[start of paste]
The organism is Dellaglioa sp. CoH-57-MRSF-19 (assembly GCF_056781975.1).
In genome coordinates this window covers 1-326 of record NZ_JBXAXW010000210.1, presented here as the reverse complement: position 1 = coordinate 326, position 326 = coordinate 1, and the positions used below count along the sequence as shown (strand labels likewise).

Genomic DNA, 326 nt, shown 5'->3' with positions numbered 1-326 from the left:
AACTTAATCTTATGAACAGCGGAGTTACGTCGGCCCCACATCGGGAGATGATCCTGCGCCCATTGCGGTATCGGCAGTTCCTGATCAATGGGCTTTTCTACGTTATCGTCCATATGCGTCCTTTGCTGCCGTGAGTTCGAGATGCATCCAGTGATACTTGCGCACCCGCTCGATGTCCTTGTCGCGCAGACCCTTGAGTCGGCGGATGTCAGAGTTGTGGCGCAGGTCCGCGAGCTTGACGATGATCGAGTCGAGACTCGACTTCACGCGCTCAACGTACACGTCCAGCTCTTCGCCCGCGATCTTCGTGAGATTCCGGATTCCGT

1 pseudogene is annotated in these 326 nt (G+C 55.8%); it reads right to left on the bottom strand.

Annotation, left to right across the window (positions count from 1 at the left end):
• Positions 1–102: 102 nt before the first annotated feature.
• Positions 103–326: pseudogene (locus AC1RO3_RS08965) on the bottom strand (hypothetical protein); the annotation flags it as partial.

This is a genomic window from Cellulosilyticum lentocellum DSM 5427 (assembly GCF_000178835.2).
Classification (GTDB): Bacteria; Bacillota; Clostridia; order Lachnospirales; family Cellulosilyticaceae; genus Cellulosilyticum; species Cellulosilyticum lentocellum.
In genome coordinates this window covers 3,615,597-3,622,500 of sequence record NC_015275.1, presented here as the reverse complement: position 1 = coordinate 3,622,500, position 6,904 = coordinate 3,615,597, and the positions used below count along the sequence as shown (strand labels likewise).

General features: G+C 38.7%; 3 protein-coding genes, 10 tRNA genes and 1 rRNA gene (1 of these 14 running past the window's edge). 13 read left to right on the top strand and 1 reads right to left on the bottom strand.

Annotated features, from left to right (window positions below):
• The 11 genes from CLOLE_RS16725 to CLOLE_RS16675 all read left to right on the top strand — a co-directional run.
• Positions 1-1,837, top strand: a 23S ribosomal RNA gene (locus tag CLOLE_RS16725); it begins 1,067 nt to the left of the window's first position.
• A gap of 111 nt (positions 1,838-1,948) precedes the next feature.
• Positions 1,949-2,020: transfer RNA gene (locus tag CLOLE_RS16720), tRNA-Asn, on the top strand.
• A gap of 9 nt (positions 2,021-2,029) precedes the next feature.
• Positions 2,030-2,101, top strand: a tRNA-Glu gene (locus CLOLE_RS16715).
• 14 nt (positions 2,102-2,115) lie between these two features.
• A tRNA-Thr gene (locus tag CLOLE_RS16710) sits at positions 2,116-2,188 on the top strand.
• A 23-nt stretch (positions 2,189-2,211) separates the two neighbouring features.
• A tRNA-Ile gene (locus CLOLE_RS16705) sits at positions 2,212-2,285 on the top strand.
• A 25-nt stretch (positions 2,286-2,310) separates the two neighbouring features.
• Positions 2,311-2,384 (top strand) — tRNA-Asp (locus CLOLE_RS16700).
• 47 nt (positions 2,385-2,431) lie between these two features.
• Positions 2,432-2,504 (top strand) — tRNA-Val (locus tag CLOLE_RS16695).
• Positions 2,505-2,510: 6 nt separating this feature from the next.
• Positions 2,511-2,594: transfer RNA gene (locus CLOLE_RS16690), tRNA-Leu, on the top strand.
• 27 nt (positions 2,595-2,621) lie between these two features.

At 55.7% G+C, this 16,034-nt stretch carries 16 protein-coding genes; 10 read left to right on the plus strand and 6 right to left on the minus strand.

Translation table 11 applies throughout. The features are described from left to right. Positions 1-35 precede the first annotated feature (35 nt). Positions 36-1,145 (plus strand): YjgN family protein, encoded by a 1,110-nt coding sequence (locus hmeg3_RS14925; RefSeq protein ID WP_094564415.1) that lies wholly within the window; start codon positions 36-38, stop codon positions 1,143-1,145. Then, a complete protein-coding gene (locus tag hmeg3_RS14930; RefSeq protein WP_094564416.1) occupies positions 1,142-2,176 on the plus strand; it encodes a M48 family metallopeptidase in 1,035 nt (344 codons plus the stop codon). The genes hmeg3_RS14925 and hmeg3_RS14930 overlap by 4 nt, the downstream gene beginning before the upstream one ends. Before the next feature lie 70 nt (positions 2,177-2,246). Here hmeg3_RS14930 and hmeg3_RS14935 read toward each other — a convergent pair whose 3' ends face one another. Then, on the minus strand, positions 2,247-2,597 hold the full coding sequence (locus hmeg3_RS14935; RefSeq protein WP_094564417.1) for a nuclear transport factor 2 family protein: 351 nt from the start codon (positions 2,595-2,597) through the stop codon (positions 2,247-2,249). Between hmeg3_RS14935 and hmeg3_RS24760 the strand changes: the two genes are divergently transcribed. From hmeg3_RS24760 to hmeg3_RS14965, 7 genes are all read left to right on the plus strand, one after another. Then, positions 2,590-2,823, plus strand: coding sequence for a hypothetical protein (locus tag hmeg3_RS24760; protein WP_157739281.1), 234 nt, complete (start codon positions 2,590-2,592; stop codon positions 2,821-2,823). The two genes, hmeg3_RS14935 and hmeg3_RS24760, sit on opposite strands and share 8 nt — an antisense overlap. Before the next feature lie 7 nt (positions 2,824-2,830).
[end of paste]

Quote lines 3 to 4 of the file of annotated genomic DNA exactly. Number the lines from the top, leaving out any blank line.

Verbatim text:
Genomic DNA, 326 nt, shown 5'->3' with positions numbered 1-326 from the left:
AACTTAATCTTATGAACAGCGGAGTTACGTCGGCCCCACATCGGGAGATGATCCTGCGCCCATTGCGGTATCGGCAGTTCCTGATCAATGGGCTTTTCTACGTTATCGTCCATATGCGTCCTTTGCTGCCGTGAGTTCGAGATGCATCCAGTGATACTTGCGCACCCGCTCGATGTCCTTGTCGCGCAGACCCTTGAGTCGGCGGATGTCAGAGTTGTGGCGCAGGTCCGCGAGCTTGACGATGATCGAGTCGAGACTCGACTTCACGCGCTCAACGTACACGTCCAGCTCTTCGCCCGCGATCTTCGTGAGATTCCGGATTCCGT